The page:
Of the investors that expect a financial return, 36% wanted to recover their capital plus a moderate level of interest, and 32% wanted to preserve the capital, showing that investors were willing to take a greater risk, according to the researchers.

The Aspen Network of Development Entrepreneurs has previously identified US$3.7bn in impact investments in the region, compared with the global impact investment market of US$715bn.

Read more on Pioneers Post.


Europe: Institutional investors and recycled returns play growing role in €6bn impact funds

Institutional investors play an increasingly important role in supporting billions of euros of impact investing in Europe, according to research published last month. 

The report by the  European Venture Philanthropy Association (EVPA) shares findings from 112 European investors that ‘invest for impact’ – investing with a primary focus on achieving a social impact, with any associated financial returns a secondary objective. In 2019, these investors supported social purpose organisations with €6.2bn, the report reveals.

The proportion of capital available provided by institutional investors – entities such as pension funds, insurance companies and sovereign wealth funds – doubled from 12% in 2017 to 24% in 2019. This contrasts with a movement in the opposite direction for the proportion provided by individual donors/investors, which almost halved from 23% to 12% during the same period.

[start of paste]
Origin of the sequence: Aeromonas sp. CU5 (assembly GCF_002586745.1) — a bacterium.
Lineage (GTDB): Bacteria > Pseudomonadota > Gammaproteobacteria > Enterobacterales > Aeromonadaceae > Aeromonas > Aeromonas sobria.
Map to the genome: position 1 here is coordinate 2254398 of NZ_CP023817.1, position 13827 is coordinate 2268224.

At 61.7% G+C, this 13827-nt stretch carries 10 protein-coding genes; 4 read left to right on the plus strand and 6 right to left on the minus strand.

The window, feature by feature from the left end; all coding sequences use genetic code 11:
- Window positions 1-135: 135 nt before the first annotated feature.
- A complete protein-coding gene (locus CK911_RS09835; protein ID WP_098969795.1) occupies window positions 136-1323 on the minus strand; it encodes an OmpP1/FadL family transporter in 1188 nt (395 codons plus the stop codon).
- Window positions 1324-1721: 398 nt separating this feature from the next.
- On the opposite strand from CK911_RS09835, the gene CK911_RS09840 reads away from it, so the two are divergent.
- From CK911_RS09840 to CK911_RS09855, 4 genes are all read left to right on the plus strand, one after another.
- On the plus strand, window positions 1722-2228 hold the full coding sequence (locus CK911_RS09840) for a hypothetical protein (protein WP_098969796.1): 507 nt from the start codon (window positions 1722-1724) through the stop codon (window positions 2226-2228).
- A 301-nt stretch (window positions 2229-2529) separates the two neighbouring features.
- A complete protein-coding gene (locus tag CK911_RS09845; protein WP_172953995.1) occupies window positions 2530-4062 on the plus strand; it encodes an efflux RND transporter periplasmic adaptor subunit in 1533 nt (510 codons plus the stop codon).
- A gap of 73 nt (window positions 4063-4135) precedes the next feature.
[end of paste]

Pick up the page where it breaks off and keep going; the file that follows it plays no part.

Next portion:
The proportion of funding from financial institutions, governments and recycled returns on investments also increased substantially, while the proportion from endowments and trusts, and from corporations, significantly decreased.

Read more on Pioneers Post.



Czech Republic: Award-winning Czech NGO wins €1m grant to train women and young people in IT

An award-winning nonprofit social enterprise that provides affordable IT training for women and girls in the Czech Republic has received a €1m grant from Danish philanthropic organisation the Velux Foundations to grow its operations with a focus on young people.

Founded in 2014, Czechitas aims to connect women with information technology and enable them to take it on as a successful career. In the Czech republic, 90% of ICT specialists are men.

The organisation has grown from a few hundred participants to more than 13,000 last year, and it is aiming to reach 30,000 people in the next year with the help of the grant, as online training makes it easier to reach students.

Read more on Pioneers Post.


US: Food giant Mondelez to help social startups scale up

Mondelez International has launched Sustainable Futures, an ‘impact investing platform’ that provides grants and training to young social enterprises addressing global issues, including climate change.